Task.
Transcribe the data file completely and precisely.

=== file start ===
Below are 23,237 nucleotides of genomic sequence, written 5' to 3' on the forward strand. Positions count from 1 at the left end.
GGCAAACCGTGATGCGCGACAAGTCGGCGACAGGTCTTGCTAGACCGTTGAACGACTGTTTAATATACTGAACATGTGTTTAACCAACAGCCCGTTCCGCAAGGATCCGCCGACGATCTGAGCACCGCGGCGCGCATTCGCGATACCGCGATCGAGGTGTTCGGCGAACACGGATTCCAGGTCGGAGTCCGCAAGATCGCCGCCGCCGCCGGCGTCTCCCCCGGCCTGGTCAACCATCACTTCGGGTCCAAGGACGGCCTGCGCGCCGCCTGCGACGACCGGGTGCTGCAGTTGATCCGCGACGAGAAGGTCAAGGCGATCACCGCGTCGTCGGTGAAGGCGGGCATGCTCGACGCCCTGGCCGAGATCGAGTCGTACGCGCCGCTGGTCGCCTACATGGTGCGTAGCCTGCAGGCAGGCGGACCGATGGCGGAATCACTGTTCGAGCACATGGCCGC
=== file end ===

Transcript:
Below are 23,237 nucleotides of genomic sequence, written 5' to 3' on the forward strand. Positions count from 1 at the left end.
GGCAAACCGTGATGCGCGACAAGTCGGCGACAGGTCTTGCTAGACCGTTGAACGACTGTTTAATATACTGAACATGTGTTTAACCAACAGCCCGTTCCGCAAGGATCCGCCGACGATCTGAGCACCGCGGCGCGCATTCGCGATACCGCGATCGAGGTGTTCGGCGAACACGGATTCCAGGTCGGAGTCCGCAAGATCGCCGCCGCCGCCGGCGTCTCCCCCGGCCTGGTCAACCATCACTTCGGGTCCAAGGACGGCCTGCGCGCCGCCTGCGACGACCGGGTGCTGCAGTTGATCCGCGACGAGAAGGTCAAGGCGATCACCGCGTCGTCGGTGAAGGCGGGCATGCTCGACGCCCTGGCCGAGATCGAGTCGTACGCGCCGCTGGTCGCCTACATGGTGCGTAGCCTGCAGGCAGGCGGACCGATGGCGGAATCACTGTTCGAGCACATGGCCGC